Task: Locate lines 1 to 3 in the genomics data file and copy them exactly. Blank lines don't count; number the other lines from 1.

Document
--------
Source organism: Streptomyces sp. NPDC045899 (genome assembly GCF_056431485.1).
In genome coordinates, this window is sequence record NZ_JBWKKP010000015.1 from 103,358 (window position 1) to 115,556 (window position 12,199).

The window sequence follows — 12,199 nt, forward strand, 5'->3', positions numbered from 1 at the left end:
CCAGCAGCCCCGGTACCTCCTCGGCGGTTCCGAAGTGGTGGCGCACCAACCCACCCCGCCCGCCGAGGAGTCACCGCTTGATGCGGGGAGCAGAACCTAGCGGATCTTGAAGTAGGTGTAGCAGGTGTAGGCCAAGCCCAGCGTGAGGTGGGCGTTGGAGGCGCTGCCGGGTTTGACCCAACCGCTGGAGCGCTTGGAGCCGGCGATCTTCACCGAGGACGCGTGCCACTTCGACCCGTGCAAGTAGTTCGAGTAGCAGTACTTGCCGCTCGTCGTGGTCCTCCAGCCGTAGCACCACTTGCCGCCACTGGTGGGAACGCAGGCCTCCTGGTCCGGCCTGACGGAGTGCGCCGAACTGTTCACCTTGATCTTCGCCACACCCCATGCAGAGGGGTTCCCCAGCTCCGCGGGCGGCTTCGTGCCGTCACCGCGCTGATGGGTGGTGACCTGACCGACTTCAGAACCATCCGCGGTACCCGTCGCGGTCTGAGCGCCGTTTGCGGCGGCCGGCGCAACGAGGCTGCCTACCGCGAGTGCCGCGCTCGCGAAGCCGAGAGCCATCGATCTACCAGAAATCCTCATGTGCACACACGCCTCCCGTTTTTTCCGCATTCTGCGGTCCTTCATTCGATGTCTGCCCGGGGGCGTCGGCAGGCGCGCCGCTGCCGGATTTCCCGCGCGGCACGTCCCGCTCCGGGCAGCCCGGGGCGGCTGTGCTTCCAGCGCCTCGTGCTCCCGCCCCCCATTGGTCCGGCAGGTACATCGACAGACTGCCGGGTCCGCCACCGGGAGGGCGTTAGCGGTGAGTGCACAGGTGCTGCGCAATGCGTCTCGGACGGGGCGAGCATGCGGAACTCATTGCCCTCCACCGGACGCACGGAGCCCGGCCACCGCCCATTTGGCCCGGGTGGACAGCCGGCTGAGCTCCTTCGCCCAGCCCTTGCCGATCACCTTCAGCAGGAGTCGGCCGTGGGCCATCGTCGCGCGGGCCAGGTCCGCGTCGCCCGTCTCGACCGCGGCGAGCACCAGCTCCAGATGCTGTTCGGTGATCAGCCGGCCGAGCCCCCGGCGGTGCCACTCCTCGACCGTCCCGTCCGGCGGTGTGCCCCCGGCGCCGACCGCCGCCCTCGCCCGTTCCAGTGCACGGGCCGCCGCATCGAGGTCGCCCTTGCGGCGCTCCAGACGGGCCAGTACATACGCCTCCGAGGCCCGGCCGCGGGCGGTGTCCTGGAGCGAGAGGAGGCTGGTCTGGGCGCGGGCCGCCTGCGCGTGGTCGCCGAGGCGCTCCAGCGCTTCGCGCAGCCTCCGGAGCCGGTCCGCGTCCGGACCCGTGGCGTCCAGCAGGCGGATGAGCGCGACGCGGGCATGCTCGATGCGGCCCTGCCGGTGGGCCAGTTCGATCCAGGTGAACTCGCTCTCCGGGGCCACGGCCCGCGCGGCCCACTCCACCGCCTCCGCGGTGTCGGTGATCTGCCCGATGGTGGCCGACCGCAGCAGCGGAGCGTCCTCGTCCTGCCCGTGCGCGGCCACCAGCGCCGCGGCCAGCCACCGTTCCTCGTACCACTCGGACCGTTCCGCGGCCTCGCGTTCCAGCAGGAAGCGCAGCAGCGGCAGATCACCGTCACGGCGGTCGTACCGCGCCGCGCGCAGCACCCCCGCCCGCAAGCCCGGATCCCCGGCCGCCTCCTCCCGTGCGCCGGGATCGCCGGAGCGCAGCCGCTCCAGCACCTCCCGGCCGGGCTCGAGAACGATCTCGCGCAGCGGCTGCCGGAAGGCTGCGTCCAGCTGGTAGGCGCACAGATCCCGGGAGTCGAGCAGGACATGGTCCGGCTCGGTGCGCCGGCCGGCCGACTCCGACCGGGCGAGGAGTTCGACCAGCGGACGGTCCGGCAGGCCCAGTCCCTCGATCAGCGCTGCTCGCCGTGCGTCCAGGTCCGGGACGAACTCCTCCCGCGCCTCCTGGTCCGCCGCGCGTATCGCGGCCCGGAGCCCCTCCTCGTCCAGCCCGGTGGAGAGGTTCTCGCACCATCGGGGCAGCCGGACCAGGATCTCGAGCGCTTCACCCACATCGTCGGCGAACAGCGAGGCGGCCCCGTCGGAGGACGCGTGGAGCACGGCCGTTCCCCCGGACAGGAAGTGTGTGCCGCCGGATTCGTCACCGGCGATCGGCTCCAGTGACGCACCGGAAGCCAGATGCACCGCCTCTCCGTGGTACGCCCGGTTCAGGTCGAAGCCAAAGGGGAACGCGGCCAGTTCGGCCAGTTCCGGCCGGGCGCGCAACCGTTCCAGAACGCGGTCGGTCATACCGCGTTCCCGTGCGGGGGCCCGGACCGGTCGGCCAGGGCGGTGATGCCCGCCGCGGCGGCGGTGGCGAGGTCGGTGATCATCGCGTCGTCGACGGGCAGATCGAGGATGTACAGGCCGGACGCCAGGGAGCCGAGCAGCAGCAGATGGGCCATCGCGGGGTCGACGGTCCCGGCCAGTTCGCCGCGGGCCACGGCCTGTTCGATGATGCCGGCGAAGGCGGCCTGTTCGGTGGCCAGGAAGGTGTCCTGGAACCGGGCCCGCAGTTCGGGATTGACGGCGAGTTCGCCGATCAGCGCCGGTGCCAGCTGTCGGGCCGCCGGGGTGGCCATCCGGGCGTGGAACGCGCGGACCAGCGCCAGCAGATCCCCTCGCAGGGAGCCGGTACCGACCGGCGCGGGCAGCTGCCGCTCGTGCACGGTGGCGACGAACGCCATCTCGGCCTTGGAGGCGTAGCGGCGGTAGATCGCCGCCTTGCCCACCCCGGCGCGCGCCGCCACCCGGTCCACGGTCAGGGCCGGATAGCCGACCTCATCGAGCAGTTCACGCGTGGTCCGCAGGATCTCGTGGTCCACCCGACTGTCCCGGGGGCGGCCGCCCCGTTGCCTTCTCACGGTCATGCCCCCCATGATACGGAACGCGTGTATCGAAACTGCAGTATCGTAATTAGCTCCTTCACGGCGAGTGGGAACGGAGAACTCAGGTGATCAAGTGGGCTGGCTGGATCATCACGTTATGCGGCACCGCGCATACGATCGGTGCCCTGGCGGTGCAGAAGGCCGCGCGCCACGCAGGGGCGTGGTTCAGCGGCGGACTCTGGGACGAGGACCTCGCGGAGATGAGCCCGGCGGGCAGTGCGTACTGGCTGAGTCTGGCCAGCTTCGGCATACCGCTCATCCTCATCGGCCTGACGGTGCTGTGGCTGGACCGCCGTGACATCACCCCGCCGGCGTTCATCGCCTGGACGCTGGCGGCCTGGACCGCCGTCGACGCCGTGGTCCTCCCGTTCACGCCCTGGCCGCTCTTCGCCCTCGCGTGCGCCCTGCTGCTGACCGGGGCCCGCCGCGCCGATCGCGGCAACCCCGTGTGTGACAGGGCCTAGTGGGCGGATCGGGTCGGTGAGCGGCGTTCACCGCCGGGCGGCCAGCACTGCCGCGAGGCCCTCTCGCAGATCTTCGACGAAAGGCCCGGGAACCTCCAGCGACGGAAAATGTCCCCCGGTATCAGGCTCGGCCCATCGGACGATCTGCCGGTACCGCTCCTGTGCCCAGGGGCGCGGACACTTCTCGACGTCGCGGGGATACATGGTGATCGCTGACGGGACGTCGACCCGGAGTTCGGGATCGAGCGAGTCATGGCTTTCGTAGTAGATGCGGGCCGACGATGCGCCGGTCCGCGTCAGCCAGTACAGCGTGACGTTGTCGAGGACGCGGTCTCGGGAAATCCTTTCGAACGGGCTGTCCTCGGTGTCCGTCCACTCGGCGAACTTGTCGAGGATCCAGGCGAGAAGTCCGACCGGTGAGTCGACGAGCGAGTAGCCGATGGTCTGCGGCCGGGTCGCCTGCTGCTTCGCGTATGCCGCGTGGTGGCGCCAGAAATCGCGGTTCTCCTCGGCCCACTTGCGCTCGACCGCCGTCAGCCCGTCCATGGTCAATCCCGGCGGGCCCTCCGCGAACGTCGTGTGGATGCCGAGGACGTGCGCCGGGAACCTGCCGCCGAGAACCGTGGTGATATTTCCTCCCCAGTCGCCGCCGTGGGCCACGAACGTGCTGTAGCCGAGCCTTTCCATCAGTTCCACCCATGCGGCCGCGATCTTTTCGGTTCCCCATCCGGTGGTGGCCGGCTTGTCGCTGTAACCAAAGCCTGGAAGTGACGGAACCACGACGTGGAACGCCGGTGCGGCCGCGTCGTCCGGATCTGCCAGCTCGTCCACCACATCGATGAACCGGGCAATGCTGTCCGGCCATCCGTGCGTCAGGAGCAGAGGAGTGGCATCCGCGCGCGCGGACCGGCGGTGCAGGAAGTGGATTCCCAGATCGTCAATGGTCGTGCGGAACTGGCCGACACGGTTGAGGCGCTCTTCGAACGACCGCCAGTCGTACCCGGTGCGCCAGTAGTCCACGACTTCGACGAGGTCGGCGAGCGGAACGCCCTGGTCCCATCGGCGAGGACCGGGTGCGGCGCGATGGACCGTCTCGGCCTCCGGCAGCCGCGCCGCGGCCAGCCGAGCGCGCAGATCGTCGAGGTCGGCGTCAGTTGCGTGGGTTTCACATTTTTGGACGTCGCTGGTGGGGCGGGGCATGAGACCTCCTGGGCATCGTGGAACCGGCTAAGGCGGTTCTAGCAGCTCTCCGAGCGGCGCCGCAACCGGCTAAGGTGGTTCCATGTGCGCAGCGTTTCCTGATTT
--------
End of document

Source organism: Streptomyces sp. NPDC045899 (genome assembly GCF_056431485.1).
In genome coordinates, this window is sequence record NZ_JBWKKP010000015.1 from 103,358 (window position 1) to 115,556 (window position 12,199).

The window sequence follows — 12,199 nt, forward strand, 5'->3', positions numbered from 1 at the left end: